2012 SCORE Prize Winners: Ensuring Excellent Teaching (excerpts) - Page 7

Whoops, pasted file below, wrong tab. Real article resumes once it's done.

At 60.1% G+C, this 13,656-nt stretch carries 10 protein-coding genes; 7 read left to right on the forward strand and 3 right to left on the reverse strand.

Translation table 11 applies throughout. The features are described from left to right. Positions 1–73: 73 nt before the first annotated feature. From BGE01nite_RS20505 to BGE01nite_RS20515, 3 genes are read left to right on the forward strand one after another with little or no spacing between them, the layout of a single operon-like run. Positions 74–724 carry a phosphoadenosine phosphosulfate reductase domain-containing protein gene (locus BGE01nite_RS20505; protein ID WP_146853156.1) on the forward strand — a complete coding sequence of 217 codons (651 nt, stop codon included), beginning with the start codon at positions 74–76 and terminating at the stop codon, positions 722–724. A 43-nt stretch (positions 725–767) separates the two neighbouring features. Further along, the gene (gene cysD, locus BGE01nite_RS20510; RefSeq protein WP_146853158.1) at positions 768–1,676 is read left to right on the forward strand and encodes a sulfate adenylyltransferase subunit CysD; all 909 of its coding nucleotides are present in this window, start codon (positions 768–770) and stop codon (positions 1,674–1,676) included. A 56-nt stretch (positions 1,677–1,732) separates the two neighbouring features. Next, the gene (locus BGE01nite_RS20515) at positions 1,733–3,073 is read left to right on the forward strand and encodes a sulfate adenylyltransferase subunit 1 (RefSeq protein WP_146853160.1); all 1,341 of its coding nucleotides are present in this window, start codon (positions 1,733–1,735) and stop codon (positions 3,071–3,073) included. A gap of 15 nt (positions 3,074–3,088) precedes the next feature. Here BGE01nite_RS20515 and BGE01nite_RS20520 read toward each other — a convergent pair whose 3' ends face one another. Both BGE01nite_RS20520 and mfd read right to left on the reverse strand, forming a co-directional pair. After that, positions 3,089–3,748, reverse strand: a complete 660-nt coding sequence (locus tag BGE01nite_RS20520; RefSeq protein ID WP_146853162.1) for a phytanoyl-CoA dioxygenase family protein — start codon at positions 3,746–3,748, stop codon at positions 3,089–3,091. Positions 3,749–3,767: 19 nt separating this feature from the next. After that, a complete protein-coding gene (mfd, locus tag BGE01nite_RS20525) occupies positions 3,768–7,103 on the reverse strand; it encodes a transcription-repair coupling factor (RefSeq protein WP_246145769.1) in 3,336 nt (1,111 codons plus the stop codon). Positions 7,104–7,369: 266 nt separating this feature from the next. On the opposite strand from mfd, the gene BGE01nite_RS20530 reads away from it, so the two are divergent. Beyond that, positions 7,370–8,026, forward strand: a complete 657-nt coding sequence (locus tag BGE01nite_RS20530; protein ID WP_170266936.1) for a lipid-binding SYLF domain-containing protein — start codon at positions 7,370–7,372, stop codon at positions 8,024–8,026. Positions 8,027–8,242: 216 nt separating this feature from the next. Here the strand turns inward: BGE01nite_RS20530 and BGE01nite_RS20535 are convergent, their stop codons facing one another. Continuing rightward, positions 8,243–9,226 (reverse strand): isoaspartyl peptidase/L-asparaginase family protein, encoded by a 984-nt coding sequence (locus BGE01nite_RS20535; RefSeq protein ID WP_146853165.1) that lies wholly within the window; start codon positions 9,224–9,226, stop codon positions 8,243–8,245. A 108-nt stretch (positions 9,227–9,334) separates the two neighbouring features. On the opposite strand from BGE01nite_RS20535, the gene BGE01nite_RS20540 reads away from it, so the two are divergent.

The assistants often go beyond work in the classroom by engaging with parents. “[The assistants] are always willing to come and sit during our parent conferences,” one teacher said. “When a parent makes a comment, they can say, ‘Well, I’ve been to your room and I’ve seen this.’ They’ve got your back.” The third intervention tier is used specifically to support special education students. Parents are brought into the process early to help identify the best possible interventions. Parents say they are well-informed about the RTI program and that the school handles remediation very well, with students feeling no negative effects of being identified for further assistance. A parent, writing to the school to express gratitude for its work with her child who has attention deficit disorder, wrote: “I have watched your teachers, your staff, and the countless families and there is no lower standard given here. Regardless of a child’s racial background or a family’s financial standing, everyone is treated the same- with absolute care, concern and gratitude that your child is here. I could not have found a better educational setting for a child if I had made it myself.” John Sevier Elementary presents learning opportunities beyond the school day, primarily through clubs and various fun educational events. For example, Community Connections program helps students connect to the “outside” world by learning about water safety, taking field trips to the East Tennessee Discovery Center, and creating extracurricular events to help students learn about butterflies, managing savings, and staying in school. The school’s chess club meets twice a week, and the school’s running club has more than 150 students who often run with their parents. Other enrichment activities include short-term camps centered on technology and supports, as well as an afterschool program called Mind Stretchers that offers enrichment or remediation based on individual student needs. Additionally, the school offers intersession classes for students during scheduled breaks between grading periods. 19 Pathways to the Prize Lessons from the 2012 SCORE Prize School Winners USING DATA TO ENHANCE STUDENT LEARNING John Sevier Elementary administers a comprehensive set of assessments so that teachers know what students have learned and retained over time. Video: “Using Data to Enhance Student Learning” (1:49) http://tnscore.org/scoreprize/lessonsschools_elem2012.php Formative assessment. Every day, most teachers administer exit tickets as a method of formative assessment to determine where students need additional help. The tickets can be simple written notes where students identify what they learned during the lesson and what they still need help with. Exit tickets can also present a more complex challenge. For example, an exit ticket given to students after a lesson on the energy pyramid asked students to consider what would happen if a new type of herbivore was introduced into the ecosystem that forced the existing frogs to compete for grasshoppers. Some assessments use creative approaches, such as formative writing samples that take advantage of “pinch cards.” Teachers write sentences with incorrect punctuation and post them on the interactive white board. Students “pinch” the card to indicate the type of sentence (declarative, interrogative, exclamatory, imperative), then justify their answers and add correct punctuation marks. Math assessments ask students to solve problems using multiple types of processes so that the students learn many ways to demonstrate their knowledge and check the accuracy of the work. Summative, interim, and diagnostic assessments. John Sevier Elementary administers benchmark and summative assessments in addition to the formative and classroom assessments mentioned above. Several—such as the STAR Reading and Math tests and Brigance—serve diagnostic and progress monitoring purposes. The benchmark assessments are